This is the cost incurred during the legal transfer of ownership from the seller to the buyer. This tax varies based on geographical location.
How Can Buyers Reduce Their Closing Costs?
A major way through which you could reduce your closing cost is by shopping around with different lenders, insurance agents, title companies, etc. for the purpose of comparing fees. This goes a long way in helping you save cost, as you get to pick the companies that offer quality services at lower prices.
Although some closing cost fees are fixed, negotiating with your lender over the fees that aren’t fixed is another way to save costs. You should especially watch out for unnecessary fees that your lender might be adding to your loan. Your AZ Flat Fee real estate agent would be in the best position to negotiate and expertly cut out unnecessary fees.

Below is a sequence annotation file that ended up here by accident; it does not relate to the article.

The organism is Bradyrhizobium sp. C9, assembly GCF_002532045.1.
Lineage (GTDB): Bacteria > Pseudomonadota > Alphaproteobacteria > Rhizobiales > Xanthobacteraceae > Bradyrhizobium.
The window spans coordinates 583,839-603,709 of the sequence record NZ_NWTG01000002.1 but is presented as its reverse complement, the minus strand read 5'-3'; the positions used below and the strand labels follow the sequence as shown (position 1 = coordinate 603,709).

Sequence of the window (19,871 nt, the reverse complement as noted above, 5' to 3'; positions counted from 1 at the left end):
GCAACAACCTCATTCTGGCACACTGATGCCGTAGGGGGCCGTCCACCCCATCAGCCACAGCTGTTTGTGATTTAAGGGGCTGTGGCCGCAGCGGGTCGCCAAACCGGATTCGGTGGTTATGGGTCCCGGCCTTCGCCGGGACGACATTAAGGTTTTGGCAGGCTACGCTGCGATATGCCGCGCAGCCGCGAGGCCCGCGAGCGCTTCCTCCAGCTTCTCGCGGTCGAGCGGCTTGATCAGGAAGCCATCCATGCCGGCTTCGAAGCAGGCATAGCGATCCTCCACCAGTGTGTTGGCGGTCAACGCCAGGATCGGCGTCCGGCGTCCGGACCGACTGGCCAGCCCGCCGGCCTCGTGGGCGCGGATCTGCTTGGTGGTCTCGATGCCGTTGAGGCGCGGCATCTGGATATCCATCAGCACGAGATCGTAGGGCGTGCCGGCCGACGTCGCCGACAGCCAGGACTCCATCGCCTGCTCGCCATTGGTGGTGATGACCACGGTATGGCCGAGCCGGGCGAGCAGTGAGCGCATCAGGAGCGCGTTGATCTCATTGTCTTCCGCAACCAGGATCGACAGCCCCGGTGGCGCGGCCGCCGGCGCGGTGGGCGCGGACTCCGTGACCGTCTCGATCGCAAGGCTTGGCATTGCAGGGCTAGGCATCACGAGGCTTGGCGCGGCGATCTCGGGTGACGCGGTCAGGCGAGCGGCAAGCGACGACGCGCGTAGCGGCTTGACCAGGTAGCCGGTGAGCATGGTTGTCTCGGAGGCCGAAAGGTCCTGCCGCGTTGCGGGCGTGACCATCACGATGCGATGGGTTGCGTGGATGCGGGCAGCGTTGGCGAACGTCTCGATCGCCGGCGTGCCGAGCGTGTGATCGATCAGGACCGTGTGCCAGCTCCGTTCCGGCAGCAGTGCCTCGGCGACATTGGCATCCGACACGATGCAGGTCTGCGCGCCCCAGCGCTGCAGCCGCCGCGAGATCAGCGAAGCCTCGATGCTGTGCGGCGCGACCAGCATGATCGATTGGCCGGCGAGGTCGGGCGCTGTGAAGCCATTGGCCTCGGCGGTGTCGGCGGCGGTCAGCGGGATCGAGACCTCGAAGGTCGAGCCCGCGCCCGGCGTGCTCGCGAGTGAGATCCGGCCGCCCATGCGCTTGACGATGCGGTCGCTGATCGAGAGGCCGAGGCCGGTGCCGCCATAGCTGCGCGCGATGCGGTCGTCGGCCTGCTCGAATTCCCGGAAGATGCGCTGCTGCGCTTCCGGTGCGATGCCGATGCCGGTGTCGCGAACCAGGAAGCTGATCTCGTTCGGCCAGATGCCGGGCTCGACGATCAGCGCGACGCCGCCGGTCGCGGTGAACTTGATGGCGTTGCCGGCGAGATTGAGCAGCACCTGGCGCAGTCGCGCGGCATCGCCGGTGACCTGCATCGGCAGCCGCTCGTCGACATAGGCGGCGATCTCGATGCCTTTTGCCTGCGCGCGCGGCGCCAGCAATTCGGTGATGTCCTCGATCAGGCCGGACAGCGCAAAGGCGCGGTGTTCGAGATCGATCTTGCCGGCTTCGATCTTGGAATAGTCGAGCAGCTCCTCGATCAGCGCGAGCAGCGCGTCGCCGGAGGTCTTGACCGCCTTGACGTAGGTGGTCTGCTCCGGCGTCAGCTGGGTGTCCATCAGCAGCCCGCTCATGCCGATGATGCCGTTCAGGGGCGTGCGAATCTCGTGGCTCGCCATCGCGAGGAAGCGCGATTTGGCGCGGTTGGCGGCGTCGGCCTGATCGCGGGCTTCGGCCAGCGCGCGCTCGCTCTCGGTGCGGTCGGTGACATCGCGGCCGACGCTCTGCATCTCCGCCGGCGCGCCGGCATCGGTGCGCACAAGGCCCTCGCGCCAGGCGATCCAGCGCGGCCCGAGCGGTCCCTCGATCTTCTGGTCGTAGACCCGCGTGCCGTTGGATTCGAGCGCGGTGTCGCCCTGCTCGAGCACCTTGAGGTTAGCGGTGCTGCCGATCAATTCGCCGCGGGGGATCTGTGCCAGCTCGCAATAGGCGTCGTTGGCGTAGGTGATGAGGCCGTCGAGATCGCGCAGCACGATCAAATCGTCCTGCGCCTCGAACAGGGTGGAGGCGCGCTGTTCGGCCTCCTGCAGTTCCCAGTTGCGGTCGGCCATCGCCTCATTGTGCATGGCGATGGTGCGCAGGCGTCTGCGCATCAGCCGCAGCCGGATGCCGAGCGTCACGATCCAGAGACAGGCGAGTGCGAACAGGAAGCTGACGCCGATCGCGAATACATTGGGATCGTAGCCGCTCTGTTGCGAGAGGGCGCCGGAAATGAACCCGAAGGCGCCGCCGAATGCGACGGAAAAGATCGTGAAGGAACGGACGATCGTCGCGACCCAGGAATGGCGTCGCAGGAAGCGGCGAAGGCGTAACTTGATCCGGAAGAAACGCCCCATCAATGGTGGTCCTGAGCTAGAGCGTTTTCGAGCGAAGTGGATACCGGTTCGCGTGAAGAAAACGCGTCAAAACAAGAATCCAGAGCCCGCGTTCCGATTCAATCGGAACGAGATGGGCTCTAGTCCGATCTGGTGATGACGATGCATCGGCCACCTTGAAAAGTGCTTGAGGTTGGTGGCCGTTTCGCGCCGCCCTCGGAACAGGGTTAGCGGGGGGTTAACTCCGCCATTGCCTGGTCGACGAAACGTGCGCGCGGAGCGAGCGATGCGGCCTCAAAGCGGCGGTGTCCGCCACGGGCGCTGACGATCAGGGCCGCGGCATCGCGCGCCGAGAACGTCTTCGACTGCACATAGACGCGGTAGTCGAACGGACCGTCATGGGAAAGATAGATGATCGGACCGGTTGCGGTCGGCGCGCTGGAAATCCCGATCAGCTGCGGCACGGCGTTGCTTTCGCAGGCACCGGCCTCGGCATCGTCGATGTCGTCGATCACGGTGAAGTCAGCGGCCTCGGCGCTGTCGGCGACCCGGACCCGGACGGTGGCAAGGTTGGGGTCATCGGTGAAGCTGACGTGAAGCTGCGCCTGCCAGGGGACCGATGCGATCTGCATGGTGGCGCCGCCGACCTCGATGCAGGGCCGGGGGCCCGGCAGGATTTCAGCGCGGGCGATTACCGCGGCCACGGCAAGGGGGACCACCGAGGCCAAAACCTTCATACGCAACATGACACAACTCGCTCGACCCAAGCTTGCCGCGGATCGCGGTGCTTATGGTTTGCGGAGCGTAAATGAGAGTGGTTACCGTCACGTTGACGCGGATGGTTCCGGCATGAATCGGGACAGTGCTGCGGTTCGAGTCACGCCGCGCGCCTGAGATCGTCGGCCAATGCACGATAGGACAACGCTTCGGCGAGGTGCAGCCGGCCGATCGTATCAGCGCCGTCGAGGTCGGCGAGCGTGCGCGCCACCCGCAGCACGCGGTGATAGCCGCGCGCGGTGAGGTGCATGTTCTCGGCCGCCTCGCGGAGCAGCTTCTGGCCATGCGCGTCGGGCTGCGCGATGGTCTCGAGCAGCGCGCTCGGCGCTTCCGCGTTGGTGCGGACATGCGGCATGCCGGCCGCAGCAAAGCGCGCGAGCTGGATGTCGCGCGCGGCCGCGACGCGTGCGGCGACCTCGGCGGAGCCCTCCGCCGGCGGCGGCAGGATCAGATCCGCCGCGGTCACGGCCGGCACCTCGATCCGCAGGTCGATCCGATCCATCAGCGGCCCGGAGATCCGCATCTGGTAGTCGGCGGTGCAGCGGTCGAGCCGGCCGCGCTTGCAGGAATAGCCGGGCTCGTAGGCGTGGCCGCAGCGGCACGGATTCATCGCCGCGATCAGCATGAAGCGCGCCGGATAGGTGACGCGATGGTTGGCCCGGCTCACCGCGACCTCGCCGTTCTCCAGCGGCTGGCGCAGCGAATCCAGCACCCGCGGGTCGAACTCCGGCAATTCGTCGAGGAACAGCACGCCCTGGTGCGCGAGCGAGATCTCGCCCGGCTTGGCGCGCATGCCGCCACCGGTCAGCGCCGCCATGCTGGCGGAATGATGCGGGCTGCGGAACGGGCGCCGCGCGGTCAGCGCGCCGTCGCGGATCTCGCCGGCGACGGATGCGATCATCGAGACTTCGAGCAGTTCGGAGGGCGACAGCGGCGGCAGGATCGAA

Including Closing Costs in Your Mortgage
If closing costs are proving to be too high, your lender might offer to include them in your mortgage. However, lenders charge a high-interest rate for doing this, which means in the long run, you end up paying interest on these costs.
This also implies a higher interest on your mortgage, so, this option should only be considered as a last resort.
Appealing to Sellers
This is a very common practice in real estate buying and selling. You could ask the seller to help you cover a percentage of your closing costs. Your AZ Flat Fee agent can be instrumental in making this happen during the negotiation process.